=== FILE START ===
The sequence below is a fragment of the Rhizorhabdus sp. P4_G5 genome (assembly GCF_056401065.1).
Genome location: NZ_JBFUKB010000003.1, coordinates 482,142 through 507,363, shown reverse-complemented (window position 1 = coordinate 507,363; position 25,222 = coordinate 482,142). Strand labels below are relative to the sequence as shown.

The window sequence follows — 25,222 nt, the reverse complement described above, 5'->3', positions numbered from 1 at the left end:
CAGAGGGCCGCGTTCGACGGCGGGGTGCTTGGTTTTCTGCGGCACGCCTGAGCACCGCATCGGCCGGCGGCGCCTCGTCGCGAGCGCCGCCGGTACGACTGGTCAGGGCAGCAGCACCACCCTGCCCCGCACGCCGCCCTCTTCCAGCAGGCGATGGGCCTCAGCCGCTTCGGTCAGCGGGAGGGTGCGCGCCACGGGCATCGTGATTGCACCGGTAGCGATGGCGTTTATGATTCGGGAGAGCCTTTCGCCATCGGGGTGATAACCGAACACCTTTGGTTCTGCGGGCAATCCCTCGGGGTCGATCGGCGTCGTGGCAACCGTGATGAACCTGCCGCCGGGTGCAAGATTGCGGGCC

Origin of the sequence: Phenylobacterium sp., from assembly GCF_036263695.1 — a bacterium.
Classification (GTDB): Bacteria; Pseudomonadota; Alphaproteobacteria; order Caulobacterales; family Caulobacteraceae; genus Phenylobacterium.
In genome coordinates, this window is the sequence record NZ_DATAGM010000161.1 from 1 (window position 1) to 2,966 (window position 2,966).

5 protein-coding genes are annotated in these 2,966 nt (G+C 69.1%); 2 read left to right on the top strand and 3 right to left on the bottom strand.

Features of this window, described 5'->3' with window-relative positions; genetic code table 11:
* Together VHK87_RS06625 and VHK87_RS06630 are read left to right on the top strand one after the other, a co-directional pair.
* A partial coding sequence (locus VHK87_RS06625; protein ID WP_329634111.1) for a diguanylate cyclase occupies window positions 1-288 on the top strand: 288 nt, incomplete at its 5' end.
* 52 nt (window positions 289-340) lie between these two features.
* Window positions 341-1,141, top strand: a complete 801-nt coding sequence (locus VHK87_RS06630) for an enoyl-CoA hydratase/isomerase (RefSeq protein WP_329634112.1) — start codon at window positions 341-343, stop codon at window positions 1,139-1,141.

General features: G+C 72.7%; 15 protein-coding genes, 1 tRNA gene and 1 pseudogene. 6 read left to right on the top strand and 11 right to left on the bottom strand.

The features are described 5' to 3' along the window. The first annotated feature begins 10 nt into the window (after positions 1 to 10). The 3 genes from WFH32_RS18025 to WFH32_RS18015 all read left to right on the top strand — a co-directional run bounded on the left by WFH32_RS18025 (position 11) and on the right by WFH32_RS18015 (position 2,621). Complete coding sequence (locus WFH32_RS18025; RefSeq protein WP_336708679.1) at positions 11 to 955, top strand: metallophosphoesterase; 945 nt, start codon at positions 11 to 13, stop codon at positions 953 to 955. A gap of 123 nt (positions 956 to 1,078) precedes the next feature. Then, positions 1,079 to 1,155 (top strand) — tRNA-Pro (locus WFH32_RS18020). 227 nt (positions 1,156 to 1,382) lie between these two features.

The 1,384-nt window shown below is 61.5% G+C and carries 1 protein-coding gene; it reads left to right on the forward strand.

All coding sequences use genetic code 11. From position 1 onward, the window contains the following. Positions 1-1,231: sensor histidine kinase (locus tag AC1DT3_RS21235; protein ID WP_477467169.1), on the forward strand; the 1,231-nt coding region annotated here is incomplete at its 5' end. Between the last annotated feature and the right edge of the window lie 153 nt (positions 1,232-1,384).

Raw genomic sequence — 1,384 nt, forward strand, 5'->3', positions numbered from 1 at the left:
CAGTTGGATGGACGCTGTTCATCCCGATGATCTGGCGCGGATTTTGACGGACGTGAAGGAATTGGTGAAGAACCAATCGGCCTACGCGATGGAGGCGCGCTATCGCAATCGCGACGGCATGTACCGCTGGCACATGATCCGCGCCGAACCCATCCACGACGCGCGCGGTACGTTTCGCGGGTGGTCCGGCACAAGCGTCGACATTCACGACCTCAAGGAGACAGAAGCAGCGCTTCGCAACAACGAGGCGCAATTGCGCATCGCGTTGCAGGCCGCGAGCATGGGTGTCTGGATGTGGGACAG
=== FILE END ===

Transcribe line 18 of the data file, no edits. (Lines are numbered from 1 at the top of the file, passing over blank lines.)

Raw genomic sequence — 1,384 nt, forward strand, 5'->3', positions numbered from 1 at the left: